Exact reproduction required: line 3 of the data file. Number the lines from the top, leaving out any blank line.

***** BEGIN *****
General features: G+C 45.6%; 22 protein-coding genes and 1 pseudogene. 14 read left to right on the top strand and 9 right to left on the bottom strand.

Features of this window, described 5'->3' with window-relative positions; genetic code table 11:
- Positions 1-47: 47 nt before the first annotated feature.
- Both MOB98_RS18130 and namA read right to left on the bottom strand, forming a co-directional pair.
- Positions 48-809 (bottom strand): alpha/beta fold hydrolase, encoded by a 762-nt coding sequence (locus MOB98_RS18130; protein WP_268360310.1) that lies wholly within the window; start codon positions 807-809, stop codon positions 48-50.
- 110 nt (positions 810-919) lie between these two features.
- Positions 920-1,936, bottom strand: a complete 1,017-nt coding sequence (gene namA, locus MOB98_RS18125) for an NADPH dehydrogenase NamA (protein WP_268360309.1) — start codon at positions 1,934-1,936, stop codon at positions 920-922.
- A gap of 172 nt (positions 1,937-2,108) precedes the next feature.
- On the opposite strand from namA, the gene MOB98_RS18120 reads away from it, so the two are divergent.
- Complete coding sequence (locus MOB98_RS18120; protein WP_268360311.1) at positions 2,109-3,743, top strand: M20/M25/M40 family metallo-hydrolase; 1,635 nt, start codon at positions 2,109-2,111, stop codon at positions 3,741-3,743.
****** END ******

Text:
- Positions 1-47: 47 nt before the first annotated feature.